Below are some pictures of the Mosque. Today the historical mosque has been transformed into a cathedral yet it still stands as a Mosque on the exterior and for the most part on the interior. Inside you will come across some old religious manuscripts and Qur’an inscriptions on tablets. You can still see the Mihrab from where the Imam led the prayers.

It really is breathtaking to see this place still standing and takes me back to a quote of Gabriel Rebolloo Puig:

“One of its most exciting features is that it has been used every day for the whole of its life, it has not been abandoned for even one day”

Gabriel Rebollo Puig

One thing which I found quite fascinating was the shadow clock device. This was basically a needle type device planted into the wall which was used to work out prayer times depending on where the shadow was. If you can’t locate it inside the Mosque, simply ask one of the guards. If you show him the below photo, even better.

At around sunset we went to a nearby Mosque for prayers. However, we were informed by a Moroccan restaurant manager that the Mosque is not usually open as they rarely have attendees.

Click here for the location of this Mosque if you are interested in visiting it.

Food in Cordoba

Like Granada, visitors to this place have a lot of choice when it comes to food. Whether you’re vegan, vegetarian, looking for Halal food or even seafood, you will find something. If you are vegan, I have found that they are very accommodating and most places we went to, we found that they have dedicated items for vegans.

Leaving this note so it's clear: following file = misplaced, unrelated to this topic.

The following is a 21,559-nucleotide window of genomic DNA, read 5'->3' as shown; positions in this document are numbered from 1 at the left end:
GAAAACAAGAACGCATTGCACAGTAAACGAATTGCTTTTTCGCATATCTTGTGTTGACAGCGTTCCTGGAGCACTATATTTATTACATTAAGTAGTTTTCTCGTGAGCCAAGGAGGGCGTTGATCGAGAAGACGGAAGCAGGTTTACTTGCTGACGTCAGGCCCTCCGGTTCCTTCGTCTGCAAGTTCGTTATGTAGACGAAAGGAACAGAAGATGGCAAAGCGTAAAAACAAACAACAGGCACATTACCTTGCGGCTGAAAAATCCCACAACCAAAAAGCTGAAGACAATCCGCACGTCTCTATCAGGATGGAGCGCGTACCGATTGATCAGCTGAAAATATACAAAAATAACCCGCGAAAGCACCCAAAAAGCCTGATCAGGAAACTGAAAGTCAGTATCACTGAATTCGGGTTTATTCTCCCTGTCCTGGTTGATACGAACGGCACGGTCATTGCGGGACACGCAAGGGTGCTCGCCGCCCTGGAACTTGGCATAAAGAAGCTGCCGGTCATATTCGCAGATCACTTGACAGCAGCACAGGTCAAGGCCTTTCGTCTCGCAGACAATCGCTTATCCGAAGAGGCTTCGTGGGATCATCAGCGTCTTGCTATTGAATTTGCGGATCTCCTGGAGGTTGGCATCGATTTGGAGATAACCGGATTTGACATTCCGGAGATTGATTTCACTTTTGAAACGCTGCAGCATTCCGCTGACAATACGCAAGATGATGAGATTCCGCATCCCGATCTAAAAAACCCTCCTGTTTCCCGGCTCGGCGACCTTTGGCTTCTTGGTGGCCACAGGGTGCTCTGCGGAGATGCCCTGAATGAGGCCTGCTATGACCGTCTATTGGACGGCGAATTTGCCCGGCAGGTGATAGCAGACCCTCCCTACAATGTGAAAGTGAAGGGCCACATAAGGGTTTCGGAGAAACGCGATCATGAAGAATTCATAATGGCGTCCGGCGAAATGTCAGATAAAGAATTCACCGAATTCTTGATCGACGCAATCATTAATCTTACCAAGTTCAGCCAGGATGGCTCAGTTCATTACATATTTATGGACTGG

As for Halal food, there are many places. Click here to see all the food places in Cordoba that are Halal.

We went to eat at Laor Kebab for which the address is 6 Calle Alfayatas, Córdoba, Andalucía 14003. They served the usual kebab sandwiches and burgers as well as a wide range of curries such as mixed vegetable and lentils. Foods was tasty and sensibly priced.

Other Sites to Visit in Andalucia

Medina Azahara (Cordoba) – one of the very fascinating sites of Cordoba. It is the ruins of a monumental, fortified palace-city built by Abd-ar-Rahman III, the first Umayyad Caliph of Córdoba. There are different opinions on why he built this vast palace-city. The first is that he built this for his beloved wife Azahara and the second is that he built this to promote independency of the western Caliphate as one of the strongest, most powerful empires in Europe.

The weather was quite rainy and windy the day we went so the quality of the images are not the best.